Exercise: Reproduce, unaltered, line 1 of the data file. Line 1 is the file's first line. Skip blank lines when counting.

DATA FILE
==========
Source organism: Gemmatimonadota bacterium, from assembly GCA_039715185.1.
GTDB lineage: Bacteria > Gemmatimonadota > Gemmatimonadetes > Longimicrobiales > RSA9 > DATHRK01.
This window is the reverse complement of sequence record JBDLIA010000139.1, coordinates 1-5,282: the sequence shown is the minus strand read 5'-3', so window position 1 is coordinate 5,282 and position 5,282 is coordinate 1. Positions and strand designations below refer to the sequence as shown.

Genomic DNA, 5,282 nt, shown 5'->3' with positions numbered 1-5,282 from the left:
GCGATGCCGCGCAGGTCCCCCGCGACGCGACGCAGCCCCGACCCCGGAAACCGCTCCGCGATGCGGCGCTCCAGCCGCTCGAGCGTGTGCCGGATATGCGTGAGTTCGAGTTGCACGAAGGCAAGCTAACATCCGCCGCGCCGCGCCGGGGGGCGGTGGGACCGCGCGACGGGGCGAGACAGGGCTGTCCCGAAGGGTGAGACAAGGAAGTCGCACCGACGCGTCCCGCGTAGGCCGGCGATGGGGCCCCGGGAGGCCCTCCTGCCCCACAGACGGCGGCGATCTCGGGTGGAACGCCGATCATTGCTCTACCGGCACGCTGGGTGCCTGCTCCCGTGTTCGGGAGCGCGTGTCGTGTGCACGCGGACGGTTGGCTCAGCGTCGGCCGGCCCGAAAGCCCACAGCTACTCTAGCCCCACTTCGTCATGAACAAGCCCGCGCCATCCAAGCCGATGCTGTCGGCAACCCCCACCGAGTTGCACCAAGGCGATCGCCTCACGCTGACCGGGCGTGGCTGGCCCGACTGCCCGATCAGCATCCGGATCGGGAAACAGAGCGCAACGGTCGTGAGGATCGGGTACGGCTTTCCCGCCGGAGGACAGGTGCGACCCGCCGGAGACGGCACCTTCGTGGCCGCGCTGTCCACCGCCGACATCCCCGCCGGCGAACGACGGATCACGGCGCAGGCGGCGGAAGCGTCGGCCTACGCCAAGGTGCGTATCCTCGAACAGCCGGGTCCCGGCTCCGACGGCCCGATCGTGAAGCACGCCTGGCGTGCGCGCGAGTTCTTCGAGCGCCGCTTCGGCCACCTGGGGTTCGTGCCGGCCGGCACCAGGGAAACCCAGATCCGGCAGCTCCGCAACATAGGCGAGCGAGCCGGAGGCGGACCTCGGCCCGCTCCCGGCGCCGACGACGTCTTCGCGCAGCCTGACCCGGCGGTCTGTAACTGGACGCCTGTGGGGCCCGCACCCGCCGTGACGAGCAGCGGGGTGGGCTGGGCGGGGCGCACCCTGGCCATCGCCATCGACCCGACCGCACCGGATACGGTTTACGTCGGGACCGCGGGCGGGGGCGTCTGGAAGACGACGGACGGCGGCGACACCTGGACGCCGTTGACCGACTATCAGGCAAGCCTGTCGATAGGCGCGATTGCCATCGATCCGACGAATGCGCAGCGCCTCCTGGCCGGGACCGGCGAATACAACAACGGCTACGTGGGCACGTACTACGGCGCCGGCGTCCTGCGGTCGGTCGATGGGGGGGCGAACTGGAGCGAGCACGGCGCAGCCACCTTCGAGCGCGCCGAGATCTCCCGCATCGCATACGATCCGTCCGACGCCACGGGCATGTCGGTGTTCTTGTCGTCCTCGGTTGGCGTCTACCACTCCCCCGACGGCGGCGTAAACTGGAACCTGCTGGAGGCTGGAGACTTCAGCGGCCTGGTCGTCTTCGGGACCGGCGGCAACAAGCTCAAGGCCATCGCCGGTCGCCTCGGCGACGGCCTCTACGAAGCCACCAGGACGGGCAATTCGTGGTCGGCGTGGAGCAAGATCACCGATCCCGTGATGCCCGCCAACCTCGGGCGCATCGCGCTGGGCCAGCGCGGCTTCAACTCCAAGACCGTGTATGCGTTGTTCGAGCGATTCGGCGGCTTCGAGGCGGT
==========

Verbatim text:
Source organism: Gemmatimonadota bacterium, from assembly GCA_039715185.1.